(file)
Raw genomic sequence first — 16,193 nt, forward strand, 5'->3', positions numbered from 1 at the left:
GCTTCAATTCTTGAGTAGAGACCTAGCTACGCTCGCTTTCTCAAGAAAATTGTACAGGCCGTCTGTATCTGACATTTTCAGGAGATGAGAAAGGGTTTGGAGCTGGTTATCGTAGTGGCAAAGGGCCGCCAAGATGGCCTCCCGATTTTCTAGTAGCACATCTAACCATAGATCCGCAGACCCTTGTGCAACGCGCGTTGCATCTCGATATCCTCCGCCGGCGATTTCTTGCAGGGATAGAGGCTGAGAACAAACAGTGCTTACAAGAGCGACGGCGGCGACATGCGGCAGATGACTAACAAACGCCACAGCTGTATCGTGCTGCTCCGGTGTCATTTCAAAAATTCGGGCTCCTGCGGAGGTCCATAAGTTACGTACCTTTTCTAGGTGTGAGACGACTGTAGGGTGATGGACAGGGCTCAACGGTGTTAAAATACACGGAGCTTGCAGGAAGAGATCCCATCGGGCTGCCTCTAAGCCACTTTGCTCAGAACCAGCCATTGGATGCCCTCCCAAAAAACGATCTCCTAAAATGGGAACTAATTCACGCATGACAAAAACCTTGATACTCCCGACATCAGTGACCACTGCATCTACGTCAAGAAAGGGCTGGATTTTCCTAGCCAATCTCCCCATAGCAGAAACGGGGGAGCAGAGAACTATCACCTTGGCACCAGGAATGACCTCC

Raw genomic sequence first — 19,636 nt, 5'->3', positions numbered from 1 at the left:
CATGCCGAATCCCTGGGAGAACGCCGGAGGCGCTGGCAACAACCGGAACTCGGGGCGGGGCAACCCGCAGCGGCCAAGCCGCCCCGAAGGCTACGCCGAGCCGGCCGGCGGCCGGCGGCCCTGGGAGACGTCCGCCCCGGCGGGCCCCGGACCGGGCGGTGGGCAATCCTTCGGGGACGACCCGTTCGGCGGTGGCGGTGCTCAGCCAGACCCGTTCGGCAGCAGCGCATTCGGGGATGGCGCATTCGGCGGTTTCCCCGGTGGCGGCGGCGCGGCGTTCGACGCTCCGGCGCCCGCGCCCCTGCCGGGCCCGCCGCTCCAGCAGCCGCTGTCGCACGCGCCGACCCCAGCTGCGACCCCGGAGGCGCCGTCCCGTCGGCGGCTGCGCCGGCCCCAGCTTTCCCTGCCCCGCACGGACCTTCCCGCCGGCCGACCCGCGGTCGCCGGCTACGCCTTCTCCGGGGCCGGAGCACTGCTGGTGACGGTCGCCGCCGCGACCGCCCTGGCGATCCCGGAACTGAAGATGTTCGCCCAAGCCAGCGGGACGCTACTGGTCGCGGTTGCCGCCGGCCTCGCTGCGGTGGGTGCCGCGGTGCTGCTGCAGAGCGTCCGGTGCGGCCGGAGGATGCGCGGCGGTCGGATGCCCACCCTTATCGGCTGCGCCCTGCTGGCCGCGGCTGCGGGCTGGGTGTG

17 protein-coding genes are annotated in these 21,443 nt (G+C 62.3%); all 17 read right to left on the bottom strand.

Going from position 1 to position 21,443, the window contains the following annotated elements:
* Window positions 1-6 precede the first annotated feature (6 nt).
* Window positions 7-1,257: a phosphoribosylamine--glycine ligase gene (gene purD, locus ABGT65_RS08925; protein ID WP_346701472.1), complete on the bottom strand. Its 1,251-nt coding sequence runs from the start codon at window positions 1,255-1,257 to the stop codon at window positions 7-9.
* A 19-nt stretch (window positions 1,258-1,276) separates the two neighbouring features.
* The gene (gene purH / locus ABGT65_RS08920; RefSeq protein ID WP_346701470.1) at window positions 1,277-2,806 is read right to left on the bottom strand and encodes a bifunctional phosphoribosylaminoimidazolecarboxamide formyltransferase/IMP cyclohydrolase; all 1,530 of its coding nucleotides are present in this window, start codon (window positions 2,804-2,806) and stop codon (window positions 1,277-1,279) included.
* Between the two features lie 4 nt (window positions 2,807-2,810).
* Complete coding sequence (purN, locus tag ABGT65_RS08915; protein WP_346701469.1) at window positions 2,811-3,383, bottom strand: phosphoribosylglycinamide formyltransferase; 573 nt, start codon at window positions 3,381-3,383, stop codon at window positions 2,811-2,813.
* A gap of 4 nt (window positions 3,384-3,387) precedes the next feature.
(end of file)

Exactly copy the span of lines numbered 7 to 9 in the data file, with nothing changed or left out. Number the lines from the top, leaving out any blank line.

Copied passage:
* Window positions 1-6 precede the first annotated feature (6 nt).
* Window positions 7-1,257: a phosphoribosylamine--glycine ligase gene (gene purD, locus ABGT65_RS08925; protein ID WP_346701472.1), complete on the bottom strand. Its 1,251-nt coding sequence runs from the start codon at window positions 1,255-1,257 to the stop codon at window positions 7-9.
* A 19-nt stretch (window positions 1,258-1,276) separates the two neighbouring features.